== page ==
Low-dose positron emission mammography (PEM) can detect invasive breast cancer in a feasible manner, according to research published February 9 in Radiology: Imaging Cancer.
A team led by Vivianne Freitas, MD, from the University of Toronto found that PEM performed comparably to MRI in breast cancer detection and could serve as a supplemental imaging method for evaluating dense breasts.
"This groundbreaking imaging technique presents a compelling alternative, mirroring the clinical utility of traditional mammography and MRI but utilizing considerably lower doses of radiation when compared with previously molecular breast imaging," Freitas told AuntMinnie.com. "It holds promise for screening and diagnostic applications, potentially revolutionizing how radiologists approach breast cancer detection."
While conventional mammography remains the gold standard in breast cancer screening, its performance suffers when imaging dense breasts. This is where supplemental imaging such as MRI and molecular breast imaging come into play.
PEM is one molecular breast imaging method that has shown promise in lowering the number of false-positive cases, owing to its superior specificity over MRI. However, PEM’s higher radiation dose has steered radiologists away from using the modality.
Freitas and colleagues investigated the feasibility of low-dose PEM and compared its performance to that of MRI in identifying breast cancer, as well as determining the local extent of cancers found.
For the study, the researchers utilized PEM with up to 185 MBq of F-18-labeled fluorodeoxyglucose (F-18 FDG). Two breast radiologists who had no prior knowledge of cancer location reviewed PEM images taken one and four hours following F-18 FDG injection. The team also correlated findings with histopathologic results.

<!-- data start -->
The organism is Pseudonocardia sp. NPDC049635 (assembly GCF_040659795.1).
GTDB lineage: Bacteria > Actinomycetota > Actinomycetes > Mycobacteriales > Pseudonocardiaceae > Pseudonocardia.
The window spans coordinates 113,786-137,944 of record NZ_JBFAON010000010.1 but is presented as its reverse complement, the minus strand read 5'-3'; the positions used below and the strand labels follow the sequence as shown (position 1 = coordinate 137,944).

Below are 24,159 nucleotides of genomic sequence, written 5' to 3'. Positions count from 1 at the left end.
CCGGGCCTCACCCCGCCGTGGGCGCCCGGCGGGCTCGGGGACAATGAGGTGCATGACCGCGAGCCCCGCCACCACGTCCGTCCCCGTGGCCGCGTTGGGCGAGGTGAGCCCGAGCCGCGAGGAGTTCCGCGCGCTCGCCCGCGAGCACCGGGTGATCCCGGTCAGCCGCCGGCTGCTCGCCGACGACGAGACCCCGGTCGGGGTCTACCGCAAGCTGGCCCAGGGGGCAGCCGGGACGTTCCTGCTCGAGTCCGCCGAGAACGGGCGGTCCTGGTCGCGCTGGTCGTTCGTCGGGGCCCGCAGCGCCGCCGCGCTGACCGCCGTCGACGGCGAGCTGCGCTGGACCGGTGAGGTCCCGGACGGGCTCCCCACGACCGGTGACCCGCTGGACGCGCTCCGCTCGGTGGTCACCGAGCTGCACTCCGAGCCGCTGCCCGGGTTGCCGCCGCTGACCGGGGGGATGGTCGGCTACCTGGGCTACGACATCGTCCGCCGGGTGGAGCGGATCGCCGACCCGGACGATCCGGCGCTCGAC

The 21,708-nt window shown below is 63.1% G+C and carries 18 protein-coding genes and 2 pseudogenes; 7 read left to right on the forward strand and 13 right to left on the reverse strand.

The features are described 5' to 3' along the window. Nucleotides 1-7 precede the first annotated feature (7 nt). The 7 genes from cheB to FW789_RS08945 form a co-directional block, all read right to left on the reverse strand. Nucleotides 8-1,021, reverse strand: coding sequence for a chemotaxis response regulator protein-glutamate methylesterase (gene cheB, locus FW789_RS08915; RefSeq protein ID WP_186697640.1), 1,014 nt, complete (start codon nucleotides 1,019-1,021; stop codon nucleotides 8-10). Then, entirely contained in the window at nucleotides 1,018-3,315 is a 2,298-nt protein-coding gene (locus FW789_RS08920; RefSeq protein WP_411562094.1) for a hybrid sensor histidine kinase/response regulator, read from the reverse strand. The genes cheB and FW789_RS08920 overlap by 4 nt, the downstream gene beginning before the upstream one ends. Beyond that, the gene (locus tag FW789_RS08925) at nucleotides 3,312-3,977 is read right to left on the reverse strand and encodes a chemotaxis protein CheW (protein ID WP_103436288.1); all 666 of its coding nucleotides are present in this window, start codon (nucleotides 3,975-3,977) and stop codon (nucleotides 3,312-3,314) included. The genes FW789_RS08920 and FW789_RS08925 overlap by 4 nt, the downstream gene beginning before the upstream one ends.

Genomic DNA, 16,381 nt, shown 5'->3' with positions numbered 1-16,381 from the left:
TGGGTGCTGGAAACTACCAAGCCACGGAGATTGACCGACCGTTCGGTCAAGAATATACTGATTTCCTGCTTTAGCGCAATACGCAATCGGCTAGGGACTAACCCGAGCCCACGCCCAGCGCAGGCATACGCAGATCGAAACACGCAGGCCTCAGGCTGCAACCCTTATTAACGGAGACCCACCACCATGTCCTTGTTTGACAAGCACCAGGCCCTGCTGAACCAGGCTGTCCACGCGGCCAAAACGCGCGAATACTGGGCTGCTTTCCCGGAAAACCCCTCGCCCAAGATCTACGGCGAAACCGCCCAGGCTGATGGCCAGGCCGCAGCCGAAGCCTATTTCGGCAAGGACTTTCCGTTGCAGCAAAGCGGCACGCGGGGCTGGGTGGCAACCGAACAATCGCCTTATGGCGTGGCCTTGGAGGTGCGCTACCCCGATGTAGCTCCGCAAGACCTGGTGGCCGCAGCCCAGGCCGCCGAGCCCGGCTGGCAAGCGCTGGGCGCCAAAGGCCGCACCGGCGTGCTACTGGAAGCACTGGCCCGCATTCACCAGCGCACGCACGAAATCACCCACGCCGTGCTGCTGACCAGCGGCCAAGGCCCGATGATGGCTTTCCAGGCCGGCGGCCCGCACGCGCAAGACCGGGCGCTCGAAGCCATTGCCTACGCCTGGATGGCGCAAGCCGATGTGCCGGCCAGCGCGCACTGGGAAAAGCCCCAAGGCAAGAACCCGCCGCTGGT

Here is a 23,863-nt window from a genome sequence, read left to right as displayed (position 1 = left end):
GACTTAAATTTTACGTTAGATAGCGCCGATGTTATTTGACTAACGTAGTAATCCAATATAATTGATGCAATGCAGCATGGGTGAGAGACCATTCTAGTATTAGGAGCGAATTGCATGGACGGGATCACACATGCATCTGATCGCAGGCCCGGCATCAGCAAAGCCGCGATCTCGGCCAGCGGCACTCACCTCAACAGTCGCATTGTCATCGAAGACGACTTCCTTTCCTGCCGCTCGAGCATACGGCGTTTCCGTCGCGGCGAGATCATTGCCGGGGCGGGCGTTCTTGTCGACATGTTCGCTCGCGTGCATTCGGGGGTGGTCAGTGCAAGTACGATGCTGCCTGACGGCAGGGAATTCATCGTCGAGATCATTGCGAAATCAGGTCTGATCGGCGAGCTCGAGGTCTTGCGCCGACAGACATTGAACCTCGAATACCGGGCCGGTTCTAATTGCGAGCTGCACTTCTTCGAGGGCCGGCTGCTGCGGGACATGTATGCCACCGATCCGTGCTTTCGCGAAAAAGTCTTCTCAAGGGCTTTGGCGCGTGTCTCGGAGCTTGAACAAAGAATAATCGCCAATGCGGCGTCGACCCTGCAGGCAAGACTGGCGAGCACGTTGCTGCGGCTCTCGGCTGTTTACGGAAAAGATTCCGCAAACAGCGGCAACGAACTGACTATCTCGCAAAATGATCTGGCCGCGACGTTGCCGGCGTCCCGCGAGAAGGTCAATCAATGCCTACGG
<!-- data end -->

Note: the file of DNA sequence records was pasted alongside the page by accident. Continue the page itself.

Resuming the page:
The team included 25 women with a median age of 52 years in the study with a range of 32 to 85 years. On 100 sets of bilateral PEM images, 24 (96%) of 25 cancers were identified. Of the cancers found by PEM, 19 were invasive and five were in situ diseases. This showed PEM’s “comparable performance” even after three hours of radiotracer uptake, according to the researchers.
Additionally, the team reported that the median invasive cancer size was 31 mm, and PEM missed an additional three grade-2 in situ lesions.
Finally, PEM found fewer false-positive additional lesions (one of six, 16%) compared with MRI (eight of 13, 62%). However, this did not achieve statistical significance (p = 0.14).
Still, Freitas said this advancement "could profoundly affect patient care by lowering patient anxiety and decreasing the number of unnecessary biopsies and treatments."
"It represents a step forward towards a more focused and accurate approach in the medical field," she told AuntMinnie.com.
The study authors called for larger studies to validate their findings, as well as to find out what specific scenarios PEM could be most applicable in.
"If this technique confirms the preliminary results and effectively reduces false positives, it could substantially mitigate the psychological stress and anxiety that patients experience due to inaccurate results," Freitas added.
In an accompanying editorial, David Barreto, MD, and Jocelyn Rapelyea, MD, from George Washington University echoed that low-dose PEM protocols show promise as a future alternative adjunctive breast imaging tool in certain patients who may have contraindications to other imaging modalities.
“Decreasing false-positive findings can … lead to other potential benefits, such as reduced patient anxiety and overall cost burden, as additional workups and biopsies may be rendered unnecessary,” they wrote. “Another advantage of low-dose PEM is its shorter acquisition time [approximately 20 minutes] to complete the four standard views as compared with a full breast MRI protocol [approximately 30 minutes] and some protocols using MBI [between 28 and 40 minutes].”
The full study can be found here.